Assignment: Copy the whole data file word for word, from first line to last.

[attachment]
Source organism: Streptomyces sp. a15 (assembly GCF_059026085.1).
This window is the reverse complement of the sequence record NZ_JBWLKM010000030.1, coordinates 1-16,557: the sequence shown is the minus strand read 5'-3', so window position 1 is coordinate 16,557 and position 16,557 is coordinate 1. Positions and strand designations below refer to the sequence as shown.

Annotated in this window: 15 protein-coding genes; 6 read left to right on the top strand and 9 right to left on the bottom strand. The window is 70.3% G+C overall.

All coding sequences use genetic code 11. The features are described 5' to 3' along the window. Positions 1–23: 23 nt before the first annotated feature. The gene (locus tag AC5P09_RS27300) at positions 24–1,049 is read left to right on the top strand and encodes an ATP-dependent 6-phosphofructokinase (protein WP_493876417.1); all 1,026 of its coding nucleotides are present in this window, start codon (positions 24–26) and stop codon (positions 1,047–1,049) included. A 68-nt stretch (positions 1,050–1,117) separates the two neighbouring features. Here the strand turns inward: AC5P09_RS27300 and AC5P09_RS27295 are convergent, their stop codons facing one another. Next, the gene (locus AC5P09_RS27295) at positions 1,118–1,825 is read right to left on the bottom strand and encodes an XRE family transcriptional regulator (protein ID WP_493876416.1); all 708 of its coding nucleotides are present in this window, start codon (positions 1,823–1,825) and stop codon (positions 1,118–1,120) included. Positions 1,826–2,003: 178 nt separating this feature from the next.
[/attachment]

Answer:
Source organism: Streptomyces sp. a15 (assembly GCF_059026085.1).
This window is the reverse complement of the sequence record NZ_JBWLKM010000030.1, coordinates 1-16,557: the sequence shown is the minus strand read 5'-3', so window position 1 is coordinate 16,557 and position 16,557 is coordinate 1. Positions and strand designations below refer to the sequence as shown.

Annotated in this window: 15 protein-coding genes; 6 read left to right on the top strand and 9 right to left on the bottom strand. The window is 70.3% G+C overall.

All coding sequences use genetic code 11. The features are described 5' to 3' along the window. Positions 1–23: 23 nt before the first annotated feature. The gene (locus tag AC5P09_RS27300) at positions 24–1,049 is read left to right on the top strand and encodes an ATP-dependent 6-phosphofructokinase (protein WP_493876417.1); all 1,026 of its coding nucleotides are present in this window, start codon (positions 24–26) and stop codon (positions 1,047–1,049) included. A 68-nt stretch (positions 1,050–1,117) separates the two neighbouring features. Here the strand turns inward: AC5P09_RS27300 and AC5P09_RS27295 are convergent, their stop codons facing one another. Next, the gene (locus AC5P09_RS27295) at positions 1,118–1,825 is read right to left on the bottom strand and encodes an XRE family transcriptional regulator (protein ID WP_493876416.1); all 708 of its coding nucleotides are present in this window, start codon (positions 1,823–1,825) and stop codon (positions 1,118–1,120) included. Positions 1,826–2,003: 178 nt separating this feature from the next.